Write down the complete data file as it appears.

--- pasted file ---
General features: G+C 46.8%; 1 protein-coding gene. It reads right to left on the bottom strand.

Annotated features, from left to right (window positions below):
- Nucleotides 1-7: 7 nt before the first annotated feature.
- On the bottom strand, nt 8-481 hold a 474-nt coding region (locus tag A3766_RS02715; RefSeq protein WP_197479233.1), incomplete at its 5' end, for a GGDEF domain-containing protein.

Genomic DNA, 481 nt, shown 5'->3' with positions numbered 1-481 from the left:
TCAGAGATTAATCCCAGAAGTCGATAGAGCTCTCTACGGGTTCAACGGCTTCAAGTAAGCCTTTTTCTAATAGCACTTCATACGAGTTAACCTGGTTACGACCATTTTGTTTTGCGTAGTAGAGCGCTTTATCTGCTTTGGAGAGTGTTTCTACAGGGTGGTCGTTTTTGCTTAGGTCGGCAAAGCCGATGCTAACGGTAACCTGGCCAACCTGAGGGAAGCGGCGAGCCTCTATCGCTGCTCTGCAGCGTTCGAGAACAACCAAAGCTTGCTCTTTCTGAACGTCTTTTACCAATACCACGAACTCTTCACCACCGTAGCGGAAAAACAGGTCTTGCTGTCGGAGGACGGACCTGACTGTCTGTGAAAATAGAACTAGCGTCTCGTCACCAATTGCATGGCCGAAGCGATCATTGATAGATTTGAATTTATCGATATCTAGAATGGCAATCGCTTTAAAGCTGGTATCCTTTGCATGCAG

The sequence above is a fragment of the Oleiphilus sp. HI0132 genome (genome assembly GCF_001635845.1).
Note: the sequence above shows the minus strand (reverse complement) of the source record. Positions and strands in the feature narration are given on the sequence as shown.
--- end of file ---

General features: G+C 46.8%; 1 protein-coding gene. It reads right to left on the bottom strand.

Annotated features, from left to right (window positions below):
- Nucleotides 1-7: 7 nt before the first annotated feature.
- On the bottom strand, nt 8-481 hold a 474-nt coding region (locus tag A3766_RS02715; RefSeq protein WP_197479233.1), incomplete at its 5' end, for a GGDEF domain-containing protein.

Genomic DNA, 481 nt, shown 5'->3' with positions numbered 1-481 from the left:
TCAGAGATTAATCCCAGAAGTCGATAGAGCTCTCTACGGGTTCAACGGCTTCAAGTAAGCCTTTTTCTAATAGCACTTCATACGAGTTAACCTGGTTACGACCATTTTGTTTTGCGTAGTAGAGCGCTTTATCTGCTTTGGAGAGTGTTTCTACAGGGTGGTCGTTTTTGCTTAGGTCGGCAAAGCCGATGCTAACGGTAACCTGGCCAACCTGAGGGAAGCGGCGAGCCTCTATCGCTGCTCTGCAGCGTTCGAGAACAACCAAAGCTTGCTCTTTCTGAACGTCTTTTACCAATACCACGAACTCTTCACCACCGTAGCGGAAAAACAGGTCTTGCTGTCGGAGGACGGACCTGACTGTCTGTGAAAATAGAACTAGCGTCTCGTCACCAATTGCATGGCCGAAGCGATCATTGATAGATTTGAATTTATCGATATCTAGAATGGCAATCGCTTTAAAGCTGGTATCCTTTGCATGCAG

The sequence above is a fragment of the Oleiphilus sp. HI0132 genome (genome assembly GCF_001635845.1).
Note: the sequence above shows the minus strand (reverse complement) of the source record. Positions and strands in the feature narration are given on the sequence as shown.